Crop forecasts tumble with prolonged drought

Crop forecasts tumble with prolonged dry


Prolonged dry weather across the northern cropping zones is prompting forecasters to lower projections for Australia’s 2018 winter crops.


Forecasters are lowering projections for Australia’s 2018 winter crops amid the prolonged dry weather across the northern cropping zones.

Australia’s government commodity forecaster ABARES issued its June crop report where they pegged the national 2018 winter grain crop at 37.7 million tonnes which is close to unchanged on last year’s 37.8 million tonnes harvest. They said national wheat production is expected to increase by 3 pct from 2017 levels to 21.9 million tonnes. Barley output was projected to climb to 9.2 million tonnes, aided by an expected 10 pct increase in forecast barley plantings.

ABARES forecast that Australia’s chickpea plantings would plummet by 53 pct to 528,000 hectares in 2018 resulting in a sharply lower harvest of 616,000 tonnes down from around one million tonnes in 2017.

Queensland’s total winter crop planting is forecast to fall by 16 pct to around 1.1 million hectares in 2018, ABARES said. Slight increases in wheat and barley plantings were more than offset by large reductions in the area planted to chickpeas, according to the report.

Strong feed grain prices are expected to encourage larger wheat and barley planting in Queensland, but in a cautionary note they said low levels of soil moisture are expected to limit the ability of farmers to realise winter crop planting intentions.

Queensland wheat production for 2018 was forecast at one million tonnes and barley production at 280,000 tonnes. Chickpea production is expected to fall to 305,000 tonnes from 565,000 tonnes in 2017 and lofty 1.15 million tonnes in 2016.

Chances of Queensland farmers achieving a one million tonnes wheat harvest in 2018 are becoming increasingly unlikely with no sign of an end to the prolonged dry weather than had dominated the state’s cropping areas over the last 12 months. Paddocks have been left bone-dry from arid weather.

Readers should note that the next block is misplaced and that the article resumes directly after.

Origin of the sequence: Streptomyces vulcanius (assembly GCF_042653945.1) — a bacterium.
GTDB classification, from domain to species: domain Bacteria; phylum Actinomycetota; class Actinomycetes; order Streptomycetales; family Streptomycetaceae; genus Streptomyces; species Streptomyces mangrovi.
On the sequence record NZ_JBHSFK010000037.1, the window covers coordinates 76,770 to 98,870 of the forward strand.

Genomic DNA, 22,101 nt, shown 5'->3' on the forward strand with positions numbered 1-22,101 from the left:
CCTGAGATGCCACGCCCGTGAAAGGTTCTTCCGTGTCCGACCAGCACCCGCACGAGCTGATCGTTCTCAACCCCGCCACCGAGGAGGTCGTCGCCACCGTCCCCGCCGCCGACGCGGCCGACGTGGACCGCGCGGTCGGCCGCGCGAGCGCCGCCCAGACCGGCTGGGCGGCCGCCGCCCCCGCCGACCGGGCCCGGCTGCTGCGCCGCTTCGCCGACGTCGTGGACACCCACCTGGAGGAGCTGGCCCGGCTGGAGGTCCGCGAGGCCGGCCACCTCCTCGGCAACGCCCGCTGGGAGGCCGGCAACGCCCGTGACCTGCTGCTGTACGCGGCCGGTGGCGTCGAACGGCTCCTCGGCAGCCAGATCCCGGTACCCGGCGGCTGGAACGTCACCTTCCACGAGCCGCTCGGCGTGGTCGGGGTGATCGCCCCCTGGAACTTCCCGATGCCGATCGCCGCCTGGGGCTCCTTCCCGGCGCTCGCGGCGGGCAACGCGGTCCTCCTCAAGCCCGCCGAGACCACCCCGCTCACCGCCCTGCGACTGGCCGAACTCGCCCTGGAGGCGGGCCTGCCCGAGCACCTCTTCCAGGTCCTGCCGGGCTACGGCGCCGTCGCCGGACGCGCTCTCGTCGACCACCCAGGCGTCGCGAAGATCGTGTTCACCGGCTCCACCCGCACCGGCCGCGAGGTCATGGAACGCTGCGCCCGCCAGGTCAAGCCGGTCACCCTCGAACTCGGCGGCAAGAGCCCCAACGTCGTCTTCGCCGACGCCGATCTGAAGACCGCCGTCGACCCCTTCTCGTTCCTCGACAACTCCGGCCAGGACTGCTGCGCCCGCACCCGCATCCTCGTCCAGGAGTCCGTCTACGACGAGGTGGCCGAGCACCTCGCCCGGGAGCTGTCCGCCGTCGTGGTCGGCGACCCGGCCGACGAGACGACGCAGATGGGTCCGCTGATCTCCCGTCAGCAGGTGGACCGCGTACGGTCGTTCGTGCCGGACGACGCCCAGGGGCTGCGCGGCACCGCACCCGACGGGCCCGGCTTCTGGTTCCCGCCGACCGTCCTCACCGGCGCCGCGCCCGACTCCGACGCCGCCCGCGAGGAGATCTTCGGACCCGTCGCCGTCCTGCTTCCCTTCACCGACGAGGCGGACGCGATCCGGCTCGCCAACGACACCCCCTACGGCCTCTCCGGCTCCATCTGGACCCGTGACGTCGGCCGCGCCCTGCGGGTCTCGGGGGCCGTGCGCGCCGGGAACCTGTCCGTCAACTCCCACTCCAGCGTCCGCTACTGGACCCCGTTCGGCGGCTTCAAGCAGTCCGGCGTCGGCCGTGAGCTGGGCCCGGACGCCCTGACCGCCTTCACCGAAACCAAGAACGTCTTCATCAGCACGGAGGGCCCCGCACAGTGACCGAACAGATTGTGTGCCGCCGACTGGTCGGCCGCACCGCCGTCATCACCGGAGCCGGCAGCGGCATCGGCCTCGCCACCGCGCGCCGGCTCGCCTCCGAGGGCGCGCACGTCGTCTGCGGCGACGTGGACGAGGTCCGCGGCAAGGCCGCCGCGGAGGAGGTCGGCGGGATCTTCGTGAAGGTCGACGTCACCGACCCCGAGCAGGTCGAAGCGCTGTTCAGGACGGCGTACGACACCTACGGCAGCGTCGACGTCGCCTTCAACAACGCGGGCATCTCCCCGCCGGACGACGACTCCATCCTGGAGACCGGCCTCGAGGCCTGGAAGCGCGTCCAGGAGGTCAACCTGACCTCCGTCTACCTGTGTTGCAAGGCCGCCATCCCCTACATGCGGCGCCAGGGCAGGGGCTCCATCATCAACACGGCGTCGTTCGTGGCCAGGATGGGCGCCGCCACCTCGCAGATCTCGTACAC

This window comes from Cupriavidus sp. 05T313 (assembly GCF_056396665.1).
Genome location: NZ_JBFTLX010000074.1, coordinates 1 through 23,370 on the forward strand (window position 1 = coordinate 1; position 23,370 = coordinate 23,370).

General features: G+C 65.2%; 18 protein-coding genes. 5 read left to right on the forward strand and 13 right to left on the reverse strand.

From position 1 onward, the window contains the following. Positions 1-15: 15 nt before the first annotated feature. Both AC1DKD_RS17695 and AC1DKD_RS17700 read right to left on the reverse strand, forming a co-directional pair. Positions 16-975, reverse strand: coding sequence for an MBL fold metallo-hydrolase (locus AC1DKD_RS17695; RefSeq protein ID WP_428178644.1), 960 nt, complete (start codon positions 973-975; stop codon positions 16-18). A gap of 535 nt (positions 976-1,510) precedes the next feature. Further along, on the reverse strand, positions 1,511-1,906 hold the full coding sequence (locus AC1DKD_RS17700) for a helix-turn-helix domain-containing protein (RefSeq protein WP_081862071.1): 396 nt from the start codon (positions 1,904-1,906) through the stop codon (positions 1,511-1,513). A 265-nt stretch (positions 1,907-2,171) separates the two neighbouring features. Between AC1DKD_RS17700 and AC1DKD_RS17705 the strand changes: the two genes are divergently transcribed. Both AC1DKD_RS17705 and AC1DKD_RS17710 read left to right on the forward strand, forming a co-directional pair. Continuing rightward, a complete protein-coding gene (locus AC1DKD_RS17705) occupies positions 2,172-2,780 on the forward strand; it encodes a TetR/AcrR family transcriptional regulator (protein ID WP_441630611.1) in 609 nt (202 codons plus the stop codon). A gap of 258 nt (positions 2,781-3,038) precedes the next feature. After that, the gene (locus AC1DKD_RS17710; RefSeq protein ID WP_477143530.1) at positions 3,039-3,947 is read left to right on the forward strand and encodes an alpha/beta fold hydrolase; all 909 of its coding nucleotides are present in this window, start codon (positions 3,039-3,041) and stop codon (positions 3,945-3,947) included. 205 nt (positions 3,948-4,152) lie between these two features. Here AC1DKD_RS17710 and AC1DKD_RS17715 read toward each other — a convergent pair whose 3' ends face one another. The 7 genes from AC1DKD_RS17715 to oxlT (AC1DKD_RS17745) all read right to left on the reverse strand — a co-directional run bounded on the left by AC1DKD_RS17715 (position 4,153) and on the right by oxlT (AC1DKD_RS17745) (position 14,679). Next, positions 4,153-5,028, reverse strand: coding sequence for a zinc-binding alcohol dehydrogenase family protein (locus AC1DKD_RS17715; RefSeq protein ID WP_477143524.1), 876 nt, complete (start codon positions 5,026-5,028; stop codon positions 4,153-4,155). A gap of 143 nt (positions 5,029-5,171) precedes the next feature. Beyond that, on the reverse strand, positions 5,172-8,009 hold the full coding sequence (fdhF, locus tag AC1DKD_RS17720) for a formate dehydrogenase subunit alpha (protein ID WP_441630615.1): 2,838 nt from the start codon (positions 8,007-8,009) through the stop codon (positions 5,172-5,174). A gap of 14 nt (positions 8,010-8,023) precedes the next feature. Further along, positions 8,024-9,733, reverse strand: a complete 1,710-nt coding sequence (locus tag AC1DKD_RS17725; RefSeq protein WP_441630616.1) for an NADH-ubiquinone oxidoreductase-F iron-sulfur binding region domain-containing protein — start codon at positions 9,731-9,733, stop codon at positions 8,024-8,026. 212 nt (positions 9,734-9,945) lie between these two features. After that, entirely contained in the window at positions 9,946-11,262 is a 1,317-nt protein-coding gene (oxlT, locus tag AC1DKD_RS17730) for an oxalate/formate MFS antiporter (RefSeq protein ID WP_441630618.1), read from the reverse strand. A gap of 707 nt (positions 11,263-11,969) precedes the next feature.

Some farmers are still hopeful of growing a crop into the deep soil moisture remining from the patchy heavy rainfall in February. Farmers in some areas were still planting wheat crop in early June in the hope of cashing in on the record high grain prices brought on by last year’s poor northern harvest.

Expectations that the dry weather through Queensland and northern NSW is likely to continue into spring is also working against northern winter crops.  In its latest climate outlook for the next three months the Bureau of Meteorology said the drier than normal pattern prevailing across eastern Australia is likely to continue into July. They said higher than average pressure systems to the south of Australia is resulting in fewer cold fronts from the Southern Ocean and less rain for much of the east coast.

Northern grain markets remain well supported are the prospects for the 2018 crop outlook deteriorates. Stockfeed wheat bids into the Darling Downs were $6 higher last week to $405 while feed barley was $5 higher at $410. Sorghum prices also started to firm last week.

Queensland and northern NSW grain buyers ignored a sharp selloff in overseas markets last week after the Trump administration pressed ahead with plans to introduce $50 billion of tariffs on Chinese imports.


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